This year I’ve discovered a woman with an oddly parallel life to my own. Her name is Dr. Angela Dunn, but you’ve probably never heard of her if you don’t live in Utah (where I am). However, if you do happen to live here you’ll know her very well, because she’s our state epidemiologist during the Covid-19 pandemic.
Dr. Dunn and I are both 39 years old, we live in Utah, we like hiking and running, we’re moms, and in 2014 when an ebola outbreak erupted in Africa it turned both of our lives upside down (but for different reasons).
I grew up in a conservative town in Utah, in a very active Latter-day Saint family. My memories of growing up are mostly good, but in retrospect, it lacked one thing: encouragement to do literally anything with my life other than becoming a wife and mother.
Dr. Dunn, on the other hand, did not grow up LDS or in Utah, and she received a very different message about what she could do as a woman. Her parents encouraged her to pursue science and increase her education through advanced degrees. And despite an impressive professional resume, she’s still managed to be what I was told would be impossible with a demanding career – she’s a wife and mother, too.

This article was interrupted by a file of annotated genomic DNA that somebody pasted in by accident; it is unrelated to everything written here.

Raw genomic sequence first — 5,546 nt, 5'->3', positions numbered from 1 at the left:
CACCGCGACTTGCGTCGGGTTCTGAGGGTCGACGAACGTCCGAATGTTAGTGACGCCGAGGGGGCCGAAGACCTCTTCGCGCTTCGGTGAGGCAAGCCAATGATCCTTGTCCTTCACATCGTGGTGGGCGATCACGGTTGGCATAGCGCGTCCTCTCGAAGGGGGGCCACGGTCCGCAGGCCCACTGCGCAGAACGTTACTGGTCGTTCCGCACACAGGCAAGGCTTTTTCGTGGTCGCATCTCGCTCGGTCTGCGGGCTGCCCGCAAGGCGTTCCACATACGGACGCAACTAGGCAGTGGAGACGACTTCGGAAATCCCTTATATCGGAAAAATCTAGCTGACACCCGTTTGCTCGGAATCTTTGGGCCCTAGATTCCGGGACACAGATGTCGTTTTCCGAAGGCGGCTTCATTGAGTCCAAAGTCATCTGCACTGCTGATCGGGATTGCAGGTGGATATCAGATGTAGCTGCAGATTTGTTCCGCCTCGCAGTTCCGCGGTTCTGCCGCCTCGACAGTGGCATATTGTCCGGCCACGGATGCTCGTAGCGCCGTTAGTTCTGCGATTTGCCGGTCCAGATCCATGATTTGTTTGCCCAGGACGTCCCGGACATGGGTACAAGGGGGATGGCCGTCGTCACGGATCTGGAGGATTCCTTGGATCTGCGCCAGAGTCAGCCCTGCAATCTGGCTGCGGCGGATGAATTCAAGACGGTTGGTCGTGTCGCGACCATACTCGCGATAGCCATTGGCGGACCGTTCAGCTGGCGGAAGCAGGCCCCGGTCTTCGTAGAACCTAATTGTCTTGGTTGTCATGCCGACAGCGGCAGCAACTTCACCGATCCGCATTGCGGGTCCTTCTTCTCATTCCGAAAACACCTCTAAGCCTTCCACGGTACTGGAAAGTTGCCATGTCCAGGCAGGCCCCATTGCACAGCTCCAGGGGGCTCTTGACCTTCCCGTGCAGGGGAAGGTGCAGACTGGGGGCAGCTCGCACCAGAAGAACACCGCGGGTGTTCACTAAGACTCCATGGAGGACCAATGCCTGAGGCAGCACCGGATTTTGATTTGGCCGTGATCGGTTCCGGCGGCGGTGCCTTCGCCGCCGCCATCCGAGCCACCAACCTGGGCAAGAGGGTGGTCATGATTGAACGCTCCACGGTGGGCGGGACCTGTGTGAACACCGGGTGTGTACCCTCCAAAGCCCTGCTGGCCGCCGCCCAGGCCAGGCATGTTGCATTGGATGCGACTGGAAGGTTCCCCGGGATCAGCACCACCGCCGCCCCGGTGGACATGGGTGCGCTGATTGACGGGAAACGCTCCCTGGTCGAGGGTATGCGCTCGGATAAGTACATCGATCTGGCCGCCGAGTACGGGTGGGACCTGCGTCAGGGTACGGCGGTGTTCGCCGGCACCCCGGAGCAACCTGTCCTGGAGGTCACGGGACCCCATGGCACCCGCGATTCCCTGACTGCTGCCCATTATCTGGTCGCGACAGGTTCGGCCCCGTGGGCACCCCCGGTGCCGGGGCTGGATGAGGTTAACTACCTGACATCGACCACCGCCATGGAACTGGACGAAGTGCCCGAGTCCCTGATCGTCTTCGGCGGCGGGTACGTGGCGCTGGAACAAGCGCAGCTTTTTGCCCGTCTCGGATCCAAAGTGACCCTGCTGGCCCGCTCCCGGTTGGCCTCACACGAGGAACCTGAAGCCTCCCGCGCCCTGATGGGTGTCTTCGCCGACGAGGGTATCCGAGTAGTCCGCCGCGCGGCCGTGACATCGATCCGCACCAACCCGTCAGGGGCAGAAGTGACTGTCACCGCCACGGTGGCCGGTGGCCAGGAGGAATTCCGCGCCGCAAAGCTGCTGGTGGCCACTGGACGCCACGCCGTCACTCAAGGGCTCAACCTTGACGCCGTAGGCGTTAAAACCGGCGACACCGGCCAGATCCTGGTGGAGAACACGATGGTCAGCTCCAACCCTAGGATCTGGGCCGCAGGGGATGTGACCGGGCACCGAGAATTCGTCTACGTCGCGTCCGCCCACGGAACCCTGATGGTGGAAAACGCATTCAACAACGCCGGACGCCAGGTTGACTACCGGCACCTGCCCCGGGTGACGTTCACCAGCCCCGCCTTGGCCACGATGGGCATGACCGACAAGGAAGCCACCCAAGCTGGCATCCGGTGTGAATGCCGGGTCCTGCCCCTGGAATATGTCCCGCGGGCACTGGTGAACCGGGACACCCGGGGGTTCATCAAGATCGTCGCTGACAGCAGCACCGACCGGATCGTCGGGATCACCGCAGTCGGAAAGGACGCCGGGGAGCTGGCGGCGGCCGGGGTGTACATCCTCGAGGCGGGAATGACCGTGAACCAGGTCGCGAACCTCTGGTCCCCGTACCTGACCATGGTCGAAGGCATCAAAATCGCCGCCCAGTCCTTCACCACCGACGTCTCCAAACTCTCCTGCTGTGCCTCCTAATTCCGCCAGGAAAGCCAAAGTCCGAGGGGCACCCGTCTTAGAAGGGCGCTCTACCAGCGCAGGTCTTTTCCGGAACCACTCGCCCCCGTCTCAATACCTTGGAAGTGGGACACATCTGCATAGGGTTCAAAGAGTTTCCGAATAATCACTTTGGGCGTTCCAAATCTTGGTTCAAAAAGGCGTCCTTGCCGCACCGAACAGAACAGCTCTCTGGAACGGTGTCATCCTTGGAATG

I followed the plan I’d been given and married a returned missionary before graduating from college. By age 23 I hesitantly went off birth control and had my first of three children at age 25. At that point I quit my first post-college job (a job I seriously rocked at) that I’d had for less than 2 years to be a stay at home mom. It wasn’t my dream to be a stay at home mom, but it WAS my desire to obey Heavenly Father – and I believed having babies and staying home with them was what God wanted me to do. I even felt extra holy doing it, because it was a sacrifice done out of faith.
Almost fourteen years later, I’m still a stay at home mom, filling the long days of pandemic-life with my kids the best I can. One day I heard a radio interview with Dr. Dunn that blew my mind.